The Literature subject stream equips students with the skills and techniques to discriminate between literature and other forms of writing and representation, taking account of contemporary perspectives in criticism and theory, including feminism, historicism and post-modernism. Irish, British, American and other literature in English will be evaluated in terms of their contribution to cultural formation. Students will encounter competing ideas about writing and literature, within different historical and national frameworks.
The information below is provided in order that students may gain a reasonable impression of module content. This information is also provided specifically so that students may use it to inform any exemption applications they may make. However, modules are regularly updated and therefore the content of these modules, may differ from what is stated below.
For full module information please click on the relevant module title below.
Lit1: What is Literature
The first unit of this module is ‘How do we read literature?’ This is a question that preoccupies even the most experienced of readers and this module aims to set students on the path to finding their answers to it. It introduces literature from a number of genres and periods: drama is represented by Shakespeare and Tennessee Williams, poetry by a detailed examination of Yeats, short story writing by Joyce, and the novel by Dickens’s Great Expectations and Arundhati Roy’s The God of Small Things. These works are approached using a variety of strategies including close reading and an analysis of form, historical context, and critical theories such as psychoanalysis. In addition to this the module equips students with the study skills needed to successfully study literature at third level.
Lit2: Literatures of the Twentieth Century
This module draws on the works of English, Irish and American authors. It begins with the question ‘what is modern?’ and leads students through key modernist prose and poetry by T.S. Eliot, Woolf, Joyce, Wallace Stevens and Elizabeth Bishop. The drama section deals with European playwrights whose work was particularly influential in English translation as well as Beckett’s Waiting for Godot. Later twentieth-century works include John Steinbeck’s The Grapes of Wrath and Irish writers such as Elizabeth Bowen, Patrick Kavanagh and Flann O’Brien. Although very varied, the writing of this period is characterised by experimentation and the imperative to ‘make it new!’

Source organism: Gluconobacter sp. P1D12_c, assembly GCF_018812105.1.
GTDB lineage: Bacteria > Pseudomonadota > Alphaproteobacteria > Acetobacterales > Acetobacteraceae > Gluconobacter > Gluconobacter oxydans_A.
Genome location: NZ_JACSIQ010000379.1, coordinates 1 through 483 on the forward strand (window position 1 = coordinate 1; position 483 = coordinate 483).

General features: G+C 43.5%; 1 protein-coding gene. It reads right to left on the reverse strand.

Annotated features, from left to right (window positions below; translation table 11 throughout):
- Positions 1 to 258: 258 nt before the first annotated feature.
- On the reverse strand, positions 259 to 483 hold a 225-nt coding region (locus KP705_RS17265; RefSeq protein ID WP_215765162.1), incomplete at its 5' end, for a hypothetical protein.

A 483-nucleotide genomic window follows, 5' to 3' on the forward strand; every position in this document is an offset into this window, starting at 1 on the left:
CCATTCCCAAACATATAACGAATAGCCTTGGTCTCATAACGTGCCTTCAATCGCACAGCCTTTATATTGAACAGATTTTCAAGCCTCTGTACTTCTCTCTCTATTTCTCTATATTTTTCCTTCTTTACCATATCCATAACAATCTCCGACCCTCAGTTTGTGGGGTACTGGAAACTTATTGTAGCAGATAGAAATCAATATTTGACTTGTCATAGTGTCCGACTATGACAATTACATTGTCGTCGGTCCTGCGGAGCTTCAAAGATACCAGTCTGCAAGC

Lit3: Literatures of the Seventeenth and Eighteenth Centuries
The module opens in the mid-seventeenth century with a unit called ‘An Incendiary Age.’ The warfare that ravages the three kingdoms of England, Ireland and Scotland finds expressions as various as celebrations of Cromwell, attacks on censorship, and John Milton’s epic Paradise Lost. The period in which John Bunyan wrote The Pilgrim’s Progress, an allegory of Christian life, also witnessed the sexual revelry and scepticism of Restoration poetry and drama. The eighteenth century was a golden age of prose, including Swift’s satirical suggestion that the Irish could sustain themselves by eating the babies of impoverished families, the refined feeling of ‘the rise of the novel,’ and the birth of Gothic fiction.
Lit4: The Renaissance
The Renaissance – roughly the period spanning the sixteenth- and early seventeenth-century – is an era marked by well-known political figures such as Henry VIII and Elizabeth I, as well as famous authors including Shakespeare, Edmund Spenser, and John Donne. This module focuses on drama and poetry that ranges from the gruesome violence of tragedies, through the troubles of lovers, to the meditative calm of religious verse. In doing so it deals with the traditional canonical writers of the era as well as introducing students to texts that have only recently received critical attention (such as the earliest female writers of modern English).
Lit5: 19th Century: Romanticism to Victorianism
This module begins with Romanticism and the revolutionary movements in France, America and Ireland at the end of the eighteenth century, and ends with the social upheaval of the Industrial Revolution that was ongoing throughout the Victorian period. The module includes the most influential Romantic writers including Wordsworth, Coleridge, the Shelleys, Byron and Keats. As well as dealing with celebrations and critiques of the everyday, it deals with exotic worlds in Frankenstein, The Rime of the Ancient Mariner and the literature produced under the influence of opium. The Victorian section draws on some of the best-known novelists in English – Dickens, Charlotte Bronte, George Eliot, and Thomas Hardy – and includes units on crime fiction, empire and religious controversy. In the work of Wilde students meet the fin-de-siècle, the end of the Victorians and one of the roots of the modern.
Lit6: Contemporary and Late Twentieth Century Literature
This module deals with contemporary novels, films, poetry and drama from across the English-speaking world. The themes of nation, race, gender and sexuality are addressed against backgrounds that include rural Ireland, Nigeria, the West Indies, post-9/11 America, Spaghetti Westerns and the fictionalised trenches of Pat Barker’s World War I novel, Regeneration. Old and new Englands and Irelands jostle one another in the poetry of Seamus Heaney, Eavan Boland, Ted Hughes and Carol Ann Duffy. This module aims to prepare students for the proliferation of English literatures that are encountered in our time. It also introduces students to a different form of academic writing as it involves the completion of a dissertation instead of a final examination.